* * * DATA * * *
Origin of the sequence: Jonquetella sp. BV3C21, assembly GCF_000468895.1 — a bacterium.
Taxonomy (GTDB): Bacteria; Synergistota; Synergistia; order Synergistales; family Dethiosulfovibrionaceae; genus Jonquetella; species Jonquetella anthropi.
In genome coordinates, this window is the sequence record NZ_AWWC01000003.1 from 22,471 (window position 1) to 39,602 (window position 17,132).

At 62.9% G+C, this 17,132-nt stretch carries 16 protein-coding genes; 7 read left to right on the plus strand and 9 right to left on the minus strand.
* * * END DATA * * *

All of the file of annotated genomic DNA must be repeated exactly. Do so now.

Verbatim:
Origin of the sequence: Jonquetella sp. BV3C21, assembly GCF_000468895.1 — a bacterium.
Taxonomy (GTDB): Bacteria; Synergistota; Synergistia; order Synergistales; family Dethiosulfovibrionaceae; genus Jonquetella; species Jonquetella anthropi.
In genome coordinates, this window is the sequence record NZ_AWWC01000003.1 from 22,471 (window position 1) to 39,602 (window position 17,132).

At 62.9% G+C, this 17,132-nt stretch carries 16 protein-coding genes; 7 read left to right on the plus strand and 9 right to left on the minus strand.